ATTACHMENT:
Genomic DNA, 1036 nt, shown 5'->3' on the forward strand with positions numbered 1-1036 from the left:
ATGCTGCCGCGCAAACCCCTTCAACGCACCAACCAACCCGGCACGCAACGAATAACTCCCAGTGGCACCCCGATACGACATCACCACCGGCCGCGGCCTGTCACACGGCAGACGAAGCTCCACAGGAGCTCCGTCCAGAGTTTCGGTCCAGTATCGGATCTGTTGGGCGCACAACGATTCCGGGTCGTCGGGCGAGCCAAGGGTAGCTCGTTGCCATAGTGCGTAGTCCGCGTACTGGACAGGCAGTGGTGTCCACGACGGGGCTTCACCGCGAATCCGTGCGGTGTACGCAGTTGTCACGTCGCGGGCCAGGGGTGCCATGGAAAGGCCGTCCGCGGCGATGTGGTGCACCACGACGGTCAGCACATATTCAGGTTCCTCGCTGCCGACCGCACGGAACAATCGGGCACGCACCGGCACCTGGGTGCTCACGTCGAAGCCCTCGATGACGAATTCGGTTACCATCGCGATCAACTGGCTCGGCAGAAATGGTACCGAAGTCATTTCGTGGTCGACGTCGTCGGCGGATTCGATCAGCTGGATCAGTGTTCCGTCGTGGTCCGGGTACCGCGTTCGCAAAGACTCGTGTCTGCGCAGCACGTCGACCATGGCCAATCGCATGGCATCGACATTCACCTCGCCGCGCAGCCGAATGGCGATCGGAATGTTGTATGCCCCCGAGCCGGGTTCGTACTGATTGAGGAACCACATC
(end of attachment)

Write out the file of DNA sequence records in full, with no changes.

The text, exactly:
Genomic DNA, 1036 nt, shown 5'->3' on the forward strand with positions numbered 1-1036 from the left:
ATGCTGCCGCGCAAACCCCTTCAACGCACCAACCAACCCGGCACGCAACGAATAACTCCCAGTGGCACCCCGATACGACATCACCACCGGCCGCGGCCTGTCACACGGCAGACGAAGCTCCACAGGAGCTCCGTCCAGAGTTTCGGTCCAGTATCGGATCTGTTGGGCGCACAACGATTCCGGGTCGTCGGGCGAGCCAAGGGTAGCTCGTTGCCATAGTGCGTAGTCCGCGTACTGGACAGGCAGTGGTGTCCACGACGGGGCTTCACCGCGAATCCGTGCGGTGTACGCAGTTGTCACGTCGCGGGCCAGGGGTGCCATGGAAAGGCCGTCCGCGGCGATGTGGTGCACCACGACGGTCAGCACATATTCAGGTTCCTCGCTGCCGACCGCACGGAACAATCGGGCACGCACCGGCACCTGGGTGCTCACGTCGAAGCCCTCGATGACGAATTCGGTTACCATCGCGATCAACTGGCTCGGCAGAAATGGTACCGAAGTCATTTCGTGGTCGACGTCGTCGGCGGATTCGATCAGCTGGATCAGTGTTCCGTCGTGGTCCGGGTACCGCGTTCGCAAAGACTCGTGTCTGCGCAGCACGTCGACCATGGCCAATCGCATGGCATCGACATTCACCTCGCCGCGCAGCCGAATGGCGATCGGAATGTTGTATGCCCCCGAGCCGGGTTCGTACTGATTGAGGAACCACATC